Today, President Obama--buoyed by Senator Claire McCaskill's proposal and a wave of popular revulsion--called their bluff. In the manner of a certain baseball-team owner from long ago who offered less money in a player's contract renewal after the team did rather poorly in the prior season, Obama in essence said to the tarnished titans: "We can finish last without you."

He told them that if they were going to accept government money to keep their companies from going under, they were going to have to cap their salaries at $500,000 per year. He called the offending high pay-rates "bad strategy". I would quibble with that (for instance, strategy for whom?), but I'd rather give him credit for finally saying "Show me your cards." Word is, they don't have a hand among them.

It was always a game of three card monte--without the cops. And while the profits were there, who'd have paid it much mind? We were all getting along okay. As Americans, we don't enjoy looking too closely at the other guy's ledger. But now we're all hurting. And the crafty executives, having arranged to be given billions by taxpayers, noticed no rules governing use of the money! They took it and socked it away in the Cayman Islands, many of them did. Those who took, don't have to give it back. Oops!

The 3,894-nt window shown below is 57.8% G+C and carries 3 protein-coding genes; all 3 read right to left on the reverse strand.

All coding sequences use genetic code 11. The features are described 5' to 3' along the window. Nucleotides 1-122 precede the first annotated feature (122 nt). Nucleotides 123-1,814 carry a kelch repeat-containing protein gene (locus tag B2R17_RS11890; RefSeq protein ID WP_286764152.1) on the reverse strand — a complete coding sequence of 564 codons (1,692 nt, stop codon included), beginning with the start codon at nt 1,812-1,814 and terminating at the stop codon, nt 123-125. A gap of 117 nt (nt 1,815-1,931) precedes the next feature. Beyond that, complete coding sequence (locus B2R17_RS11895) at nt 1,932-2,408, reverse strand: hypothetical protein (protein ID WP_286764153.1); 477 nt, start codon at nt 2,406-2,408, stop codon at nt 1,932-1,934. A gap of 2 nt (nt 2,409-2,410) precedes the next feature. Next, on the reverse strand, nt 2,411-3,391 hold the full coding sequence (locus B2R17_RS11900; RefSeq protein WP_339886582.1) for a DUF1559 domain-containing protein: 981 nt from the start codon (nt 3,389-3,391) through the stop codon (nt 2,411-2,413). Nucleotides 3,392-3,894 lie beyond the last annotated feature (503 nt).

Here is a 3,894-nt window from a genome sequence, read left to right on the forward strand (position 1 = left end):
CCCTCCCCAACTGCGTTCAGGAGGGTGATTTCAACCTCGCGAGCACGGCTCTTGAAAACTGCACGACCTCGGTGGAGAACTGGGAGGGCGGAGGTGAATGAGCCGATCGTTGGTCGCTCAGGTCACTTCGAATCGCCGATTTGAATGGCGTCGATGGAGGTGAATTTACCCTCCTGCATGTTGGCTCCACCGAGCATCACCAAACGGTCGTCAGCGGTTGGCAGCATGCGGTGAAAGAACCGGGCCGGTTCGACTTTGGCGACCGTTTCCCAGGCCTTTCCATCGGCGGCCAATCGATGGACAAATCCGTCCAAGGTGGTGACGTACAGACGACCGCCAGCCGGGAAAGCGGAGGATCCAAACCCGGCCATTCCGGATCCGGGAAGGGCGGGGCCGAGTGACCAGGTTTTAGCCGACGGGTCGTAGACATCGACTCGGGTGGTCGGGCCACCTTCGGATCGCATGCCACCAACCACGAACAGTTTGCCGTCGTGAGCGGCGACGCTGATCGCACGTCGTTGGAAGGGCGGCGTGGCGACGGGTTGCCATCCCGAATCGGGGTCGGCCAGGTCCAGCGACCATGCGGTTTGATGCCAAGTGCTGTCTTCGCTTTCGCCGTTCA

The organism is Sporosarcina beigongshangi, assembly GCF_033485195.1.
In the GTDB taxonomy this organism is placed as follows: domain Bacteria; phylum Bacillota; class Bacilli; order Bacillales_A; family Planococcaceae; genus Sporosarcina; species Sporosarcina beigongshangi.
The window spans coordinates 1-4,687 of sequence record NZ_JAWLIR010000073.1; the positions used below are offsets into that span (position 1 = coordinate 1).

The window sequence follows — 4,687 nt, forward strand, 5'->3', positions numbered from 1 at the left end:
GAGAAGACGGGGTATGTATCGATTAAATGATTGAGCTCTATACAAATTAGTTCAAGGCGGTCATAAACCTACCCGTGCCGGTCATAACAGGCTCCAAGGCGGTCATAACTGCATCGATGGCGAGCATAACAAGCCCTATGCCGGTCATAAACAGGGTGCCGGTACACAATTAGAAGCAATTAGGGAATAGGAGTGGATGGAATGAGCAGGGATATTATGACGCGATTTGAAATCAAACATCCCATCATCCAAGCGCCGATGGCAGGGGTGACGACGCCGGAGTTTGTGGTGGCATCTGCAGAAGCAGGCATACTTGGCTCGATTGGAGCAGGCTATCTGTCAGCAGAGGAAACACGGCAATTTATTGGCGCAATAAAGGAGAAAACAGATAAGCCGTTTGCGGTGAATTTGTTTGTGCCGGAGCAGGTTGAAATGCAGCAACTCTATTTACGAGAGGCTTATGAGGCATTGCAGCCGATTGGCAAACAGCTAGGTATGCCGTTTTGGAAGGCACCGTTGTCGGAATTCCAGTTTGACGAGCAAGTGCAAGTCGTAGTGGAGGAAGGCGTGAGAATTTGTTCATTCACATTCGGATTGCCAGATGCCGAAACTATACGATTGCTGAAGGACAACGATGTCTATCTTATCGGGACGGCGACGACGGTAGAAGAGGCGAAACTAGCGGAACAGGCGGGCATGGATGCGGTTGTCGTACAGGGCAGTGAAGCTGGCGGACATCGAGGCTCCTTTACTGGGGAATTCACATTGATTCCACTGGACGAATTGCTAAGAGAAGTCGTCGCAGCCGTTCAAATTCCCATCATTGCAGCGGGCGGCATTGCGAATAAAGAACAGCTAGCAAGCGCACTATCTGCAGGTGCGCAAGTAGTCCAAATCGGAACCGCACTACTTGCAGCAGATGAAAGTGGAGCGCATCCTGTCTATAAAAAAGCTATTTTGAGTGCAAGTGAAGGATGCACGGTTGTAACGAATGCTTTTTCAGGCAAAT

But that was then--under a different, long-gone administration (whose was it?--I've forgotten). And now the great leaders of finance have been put on notice: there's such a thing as the marketplace of ideas. And their ideas--the ones where they tank the economy and sock away bonuses as if delivering value--have been exposed as bankrupt. Kind of like their companies.

There's a certain symmetry to it.

Masters of the Universe: welcome to the world.



Stepping Stones, the collection of interviews with Northern Irish poet Seamus Heaney by fellow poet Dennis O'Driscoll, has been deservedly hailed, admired, and gushed over. It is a behemoth of a book, an archival monster of sensitive subjectivity and poetic power. Even if one carries great confidence in a ready knowledge of the poet and his work, this volume will disabuse such a notion. The depth, density, and radiating intelligence on display here complements autobiography, storytelling, recollections of other poets and the act of writing various poems (the sections are mostly organized by the titles of individual volumes). These interviews will help you get into the mind and materials of this Master and compel you to go back to the poems.

The interviews were conducted over the course of several years by email and in writing. Various levels of mediation can be discerned and the time taken to respond to O'Driscoll's queries can be reasonably assumed by the different lengths of the responses. Short or long, the answers are always perceptive and deftly woven into a tapesty of insights.

Just as W.B. Yeats described Oscar Wilde has someone whose casual speech seemed as if it had the perfection of a long-mulled and sculpted thought, Heaney's turns-of-phrase and dazzling descriptions seem to come off with ease and quickness. My expectations of these interviews were high and reading through them my regard of them is even higher, on the highest "crate of air," to use Heaney's phrase. Bravo, Maestro! J/C

Sunday, February 01, 2009